On a selfish note: Building it south of The Sahara would assure no high-rise going there. The Strip used to have open spaces with short buildings and you could see the beautiful mountains from many spots on The Strip. Now it is becoming a corridor of high-rises, taking away the stunning desert terrain views that visitors from other places love.

Ted Newkirk
Founder/Managing Editor
Access Vegas

Four L.A. To Las Vegas Trains Proposed – Which One Is Best?

Four trains are competing to be the first new trains in years to travel from Los Angeles, CA to Las Vegas, NV.

The maglev is not going to happen. The concept is barely out of sci-fi and WAY too expensive.

The DesertXpress is not going to happen. Building a separate high-speed rail line to Victorville is ridiculous. Las Vegas locals (including myself) believe it will make the Las Vegas monorail folly look small in comparison.

Z-train is going to try to be much too upscale. Art and fashion shows on the way to Las Vegas? Trying to rival private jet service? Good luck.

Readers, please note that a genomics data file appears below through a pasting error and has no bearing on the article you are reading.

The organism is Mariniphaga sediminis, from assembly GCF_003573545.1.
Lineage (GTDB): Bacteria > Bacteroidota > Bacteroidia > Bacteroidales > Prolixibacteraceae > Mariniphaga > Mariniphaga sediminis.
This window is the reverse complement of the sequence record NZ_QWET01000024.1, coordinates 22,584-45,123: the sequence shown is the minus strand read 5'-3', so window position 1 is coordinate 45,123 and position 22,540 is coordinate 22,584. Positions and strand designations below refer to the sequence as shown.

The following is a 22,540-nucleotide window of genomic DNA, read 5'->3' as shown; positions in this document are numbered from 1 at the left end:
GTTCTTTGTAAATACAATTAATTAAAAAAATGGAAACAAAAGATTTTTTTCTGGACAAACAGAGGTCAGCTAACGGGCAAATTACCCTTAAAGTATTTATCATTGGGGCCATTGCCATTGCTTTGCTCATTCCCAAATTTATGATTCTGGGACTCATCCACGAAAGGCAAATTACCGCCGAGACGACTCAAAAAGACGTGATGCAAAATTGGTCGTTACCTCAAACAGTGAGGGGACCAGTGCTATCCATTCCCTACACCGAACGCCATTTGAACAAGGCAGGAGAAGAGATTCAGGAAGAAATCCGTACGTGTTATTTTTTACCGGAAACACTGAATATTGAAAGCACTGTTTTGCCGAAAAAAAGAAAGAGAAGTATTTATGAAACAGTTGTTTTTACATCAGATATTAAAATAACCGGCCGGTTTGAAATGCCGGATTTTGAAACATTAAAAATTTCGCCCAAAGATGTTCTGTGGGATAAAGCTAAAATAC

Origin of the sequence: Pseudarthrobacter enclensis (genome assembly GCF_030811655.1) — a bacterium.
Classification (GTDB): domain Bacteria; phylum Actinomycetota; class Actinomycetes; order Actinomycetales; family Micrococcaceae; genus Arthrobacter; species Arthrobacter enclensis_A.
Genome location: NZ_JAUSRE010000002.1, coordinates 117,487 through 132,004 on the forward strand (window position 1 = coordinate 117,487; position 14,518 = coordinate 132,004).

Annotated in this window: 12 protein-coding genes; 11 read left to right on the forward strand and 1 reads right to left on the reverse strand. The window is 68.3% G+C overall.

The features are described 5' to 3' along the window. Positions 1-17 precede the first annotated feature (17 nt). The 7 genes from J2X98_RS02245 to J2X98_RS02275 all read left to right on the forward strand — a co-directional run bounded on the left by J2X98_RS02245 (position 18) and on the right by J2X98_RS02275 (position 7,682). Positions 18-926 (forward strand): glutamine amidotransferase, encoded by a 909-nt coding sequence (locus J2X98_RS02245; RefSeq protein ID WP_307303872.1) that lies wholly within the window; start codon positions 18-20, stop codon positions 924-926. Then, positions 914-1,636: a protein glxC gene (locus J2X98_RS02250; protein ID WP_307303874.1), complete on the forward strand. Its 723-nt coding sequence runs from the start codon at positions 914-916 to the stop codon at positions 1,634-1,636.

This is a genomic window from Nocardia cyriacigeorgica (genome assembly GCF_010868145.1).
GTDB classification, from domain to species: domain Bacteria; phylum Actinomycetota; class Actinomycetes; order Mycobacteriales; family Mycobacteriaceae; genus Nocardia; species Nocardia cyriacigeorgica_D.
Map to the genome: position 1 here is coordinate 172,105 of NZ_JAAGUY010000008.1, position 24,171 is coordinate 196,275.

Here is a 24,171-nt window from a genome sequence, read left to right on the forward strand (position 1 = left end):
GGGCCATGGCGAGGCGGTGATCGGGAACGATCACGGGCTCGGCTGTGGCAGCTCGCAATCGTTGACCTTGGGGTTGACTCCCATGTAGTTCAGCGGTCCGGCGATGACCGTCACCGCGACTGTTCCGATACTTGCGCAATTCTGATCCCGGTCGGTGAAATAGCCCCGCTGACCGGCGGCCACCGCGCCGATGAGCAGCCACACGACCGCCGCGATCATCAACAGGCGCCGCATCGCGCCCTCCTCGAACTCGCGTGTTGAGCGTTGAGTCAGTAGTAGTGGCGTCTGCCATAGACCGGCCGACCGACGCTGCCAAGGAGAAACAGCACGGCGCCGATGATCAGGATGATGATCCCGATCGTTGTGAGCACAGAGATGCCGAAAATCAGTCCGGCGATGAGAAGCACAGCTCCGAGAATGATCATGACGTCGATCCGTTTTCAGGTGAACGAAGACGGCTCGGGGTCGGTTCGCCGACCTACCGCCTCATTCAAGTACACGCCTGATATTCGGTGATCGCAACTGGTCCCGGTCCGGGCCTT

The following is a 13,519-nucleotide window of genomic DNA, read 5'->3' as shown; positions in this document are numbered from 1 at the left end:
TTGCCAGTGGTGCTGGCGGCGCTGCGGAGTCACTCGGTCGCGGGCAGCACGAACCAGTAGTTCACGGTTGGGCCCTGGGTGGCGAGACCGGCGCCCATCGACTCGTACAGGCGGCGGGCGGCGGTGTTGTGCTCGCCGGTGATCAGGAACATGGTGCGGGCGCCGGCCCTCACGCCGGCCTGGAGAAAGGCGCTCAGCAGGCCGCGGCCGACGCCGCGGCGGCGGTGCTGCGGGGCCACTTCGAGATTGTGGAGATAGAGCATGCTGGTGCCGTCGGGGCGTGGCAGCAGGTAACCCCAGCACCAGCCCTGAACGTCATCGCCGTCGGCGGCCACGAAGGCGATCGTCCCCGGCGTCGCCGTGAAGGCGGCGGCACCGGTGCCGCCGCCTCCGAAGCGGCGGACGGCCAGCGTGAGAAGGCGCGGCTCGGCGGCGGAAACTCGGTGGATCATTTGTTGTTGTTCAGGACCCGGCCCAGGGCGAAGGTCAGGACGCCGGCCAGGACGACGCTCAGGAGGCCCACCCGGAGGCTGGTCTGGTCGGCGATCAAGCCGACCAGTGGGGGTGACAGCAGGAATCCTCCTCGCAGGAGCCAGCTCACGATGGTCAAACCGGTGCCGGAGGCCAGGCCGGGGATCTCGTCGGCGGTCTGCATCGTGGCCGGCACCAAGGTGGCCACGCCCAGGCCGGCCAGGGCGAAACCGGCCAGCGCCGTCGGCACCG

X Train has the best chance of success. Gambling or not, technology unavailable in the 90’s will keep people amused during the trip. Watch TV, go to the bar for a few “Pre-Vegas” drinks, relax in seats more comfortable than airplanes. I imagine they will have free wi-fi so you can actually finish up your office work on the way to Vegas then Twitter and Facebook and surf part of the trip away. On your departure day, place a sports bet before you leave town and watch the game on the train on the way home.

The biggest hurdle is working with the Union Pacific to make sure the train has priority over freight trains. Push comes to shove, someone might have to pony up some money to double or triple track certain sections of the route. But, that is far cheaper than building an entirely new railroad.

Ted Newkirk
Founder/Managing Editor
Access Vegas

MGM Las Vegas Lion Habitat Review